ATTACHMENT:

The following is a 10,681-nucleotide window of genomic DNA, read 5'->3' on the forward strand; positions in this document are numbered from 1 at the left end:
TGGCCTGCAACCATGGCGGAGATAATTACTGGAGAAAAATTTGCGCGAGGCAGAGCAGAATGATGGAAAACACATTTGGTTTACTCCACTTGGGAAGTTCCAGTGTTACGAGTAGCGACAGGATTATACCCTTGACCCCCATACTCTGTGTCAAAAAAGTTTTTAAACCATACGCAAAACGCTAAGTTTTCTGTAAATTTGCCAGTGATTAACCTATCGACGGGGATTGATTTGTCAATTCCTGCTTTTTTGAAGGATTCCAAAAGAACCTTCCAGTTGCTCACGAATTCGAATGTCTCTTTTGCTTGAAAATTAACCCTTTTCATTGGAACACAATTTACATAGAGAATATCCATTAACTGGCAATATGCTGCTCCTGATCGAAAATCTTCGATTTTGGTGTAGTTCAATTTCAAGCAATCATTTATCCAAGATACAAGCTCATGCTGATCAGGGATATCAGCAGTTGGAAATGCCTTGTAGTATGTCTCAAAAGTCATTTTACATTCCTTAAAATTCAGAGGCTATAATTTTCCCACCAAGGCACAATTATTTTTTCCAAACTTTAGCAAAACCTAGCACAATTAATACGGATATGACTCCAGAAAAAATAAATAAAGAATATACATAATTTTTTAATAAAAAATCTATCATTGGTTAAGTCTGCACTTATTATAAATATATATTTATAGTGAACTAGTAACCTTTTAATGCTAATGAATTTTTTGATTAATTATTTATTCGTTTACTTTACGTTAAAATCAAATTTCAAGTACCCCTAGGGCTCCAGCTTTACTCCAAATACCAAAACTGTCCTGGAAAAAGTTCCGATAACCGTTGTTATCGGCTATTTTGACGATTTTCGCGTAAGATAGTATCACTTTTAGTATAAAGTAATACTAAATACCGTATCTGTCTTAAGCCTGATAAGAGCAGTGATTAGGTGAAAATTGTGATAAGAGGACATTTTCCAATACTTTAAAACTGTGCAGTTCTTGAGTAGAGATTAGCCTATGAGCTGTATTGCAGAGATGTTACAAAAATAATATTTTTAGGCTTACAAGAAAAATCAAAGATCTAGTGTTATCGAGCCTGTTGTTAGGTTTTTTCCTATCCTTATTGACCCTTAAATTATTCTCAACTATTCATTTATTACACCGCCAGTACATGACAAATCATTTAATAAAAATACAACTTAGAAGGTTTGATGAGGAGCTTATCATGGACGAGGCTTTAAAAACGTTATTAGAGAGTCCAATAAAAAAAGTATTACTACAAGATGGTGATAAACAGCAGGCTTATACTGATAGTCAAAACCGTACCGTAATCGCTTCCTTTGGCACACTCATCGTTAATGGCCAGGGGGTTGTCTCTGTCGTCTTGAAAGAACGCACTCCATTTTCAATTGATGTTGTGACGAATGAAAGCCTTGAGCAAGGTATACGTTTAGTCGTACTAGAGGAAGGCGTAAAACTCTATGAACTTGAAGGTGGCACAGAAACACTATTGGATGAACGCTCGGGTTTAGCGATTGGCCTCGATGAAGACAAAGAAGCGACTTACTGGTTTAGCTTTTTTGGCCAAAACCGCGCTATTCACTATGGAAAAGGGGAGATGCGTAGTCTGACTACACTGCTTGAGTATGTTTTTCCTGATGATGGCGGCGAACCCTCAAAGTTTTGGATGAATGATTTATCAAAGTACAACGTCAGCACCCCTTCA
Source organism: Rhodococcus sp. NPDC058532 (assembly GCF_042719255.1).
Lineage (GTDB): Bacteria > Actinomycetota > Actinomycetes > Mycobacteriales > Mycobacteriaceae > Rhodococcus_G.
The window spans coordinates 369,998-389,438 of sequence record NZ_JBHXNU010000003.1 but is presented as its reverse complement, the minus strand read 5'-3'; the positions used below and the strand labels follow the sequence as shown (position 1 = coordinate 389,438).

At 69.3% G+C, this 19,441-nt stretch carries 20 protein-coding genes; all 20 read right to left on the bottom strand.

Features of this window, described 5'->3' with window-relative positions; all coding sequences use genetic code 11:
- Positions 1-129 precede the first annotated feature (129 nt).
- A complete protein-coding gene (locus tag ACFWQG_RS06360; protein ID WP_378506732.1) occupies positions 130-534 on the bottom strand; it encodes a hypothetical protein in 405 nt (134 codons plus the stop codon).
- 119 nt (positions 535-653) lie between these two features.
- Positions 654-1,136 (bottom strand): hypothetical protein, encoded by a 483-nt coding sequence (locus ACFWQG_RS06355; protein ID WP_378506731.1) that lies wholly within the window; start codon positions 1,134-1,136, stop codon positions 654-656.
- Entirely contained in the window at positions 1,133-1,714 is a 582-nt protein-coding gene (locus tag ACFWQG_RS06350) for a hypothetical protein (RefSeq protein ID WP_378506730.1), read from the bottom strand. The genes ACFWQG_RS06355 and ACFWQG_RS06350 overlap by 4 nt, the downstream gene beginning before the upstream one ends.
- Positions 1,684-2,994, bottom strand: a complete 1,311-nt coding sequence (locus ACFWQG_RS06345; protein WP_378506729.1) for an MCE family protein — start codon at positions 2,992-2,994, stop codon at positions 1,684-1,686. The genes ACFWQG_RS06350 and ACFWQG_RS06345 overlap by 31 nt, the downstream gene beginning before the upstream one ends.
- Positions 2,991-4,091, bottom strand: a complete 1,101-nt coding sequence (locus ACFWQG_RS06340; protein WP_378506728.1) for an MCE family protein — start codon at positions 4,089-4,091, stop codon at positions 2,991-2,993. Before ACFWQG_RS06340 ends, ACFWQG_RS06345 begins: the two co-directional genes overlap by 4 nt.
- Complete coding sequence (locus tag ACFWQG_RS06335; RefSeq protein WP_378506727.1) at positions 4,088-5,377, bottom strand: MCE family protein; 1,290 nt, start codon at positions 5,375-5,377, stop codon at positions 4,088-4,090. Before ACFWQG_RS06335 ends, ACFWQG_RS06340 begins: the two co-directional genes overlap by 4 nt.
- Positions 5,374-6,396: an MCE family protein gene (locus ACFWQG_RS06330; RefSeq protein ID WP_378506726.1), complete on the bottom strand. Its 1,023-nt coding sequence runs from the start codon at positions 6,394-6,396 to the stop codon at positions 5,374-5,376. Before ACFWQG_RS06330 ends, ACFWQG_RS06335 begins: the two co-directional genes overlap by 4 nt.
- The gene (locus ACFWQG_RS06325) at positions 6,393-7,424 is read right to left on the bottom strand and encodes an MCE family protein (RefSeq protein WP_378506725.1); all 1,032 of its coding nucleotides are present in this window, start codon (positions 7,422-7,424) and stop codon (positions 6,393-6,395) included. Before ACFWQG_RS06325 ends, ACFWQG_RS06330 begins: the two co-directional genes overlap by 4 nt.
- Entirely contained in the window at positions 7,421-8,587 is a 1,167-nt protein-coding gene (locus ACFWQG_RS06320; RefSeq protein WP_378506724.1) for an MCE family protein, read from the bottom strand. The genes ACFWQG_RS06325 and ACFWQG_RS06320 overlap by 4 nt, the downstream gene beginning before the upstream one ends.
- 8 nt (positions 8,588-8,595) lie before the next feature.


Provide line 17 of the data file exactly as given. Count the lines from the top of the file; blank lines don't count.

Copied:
- The gene (locus ACFWQG_RS06325) at positions 6,393-7,424 is read right to left on the bottom strand and encodes an MCE family protein (RefSeq protein WP_378506725.1); all 1,032 of its coding nucleotides are present in this window, start codon (positions 7,422-7,424) and stop codon (positions 6,393-6,395) included. Before ACFWQG_RS06325 ends, ACFWQG_RS06330 begins: the two co-directional genes overlap by 4 nt.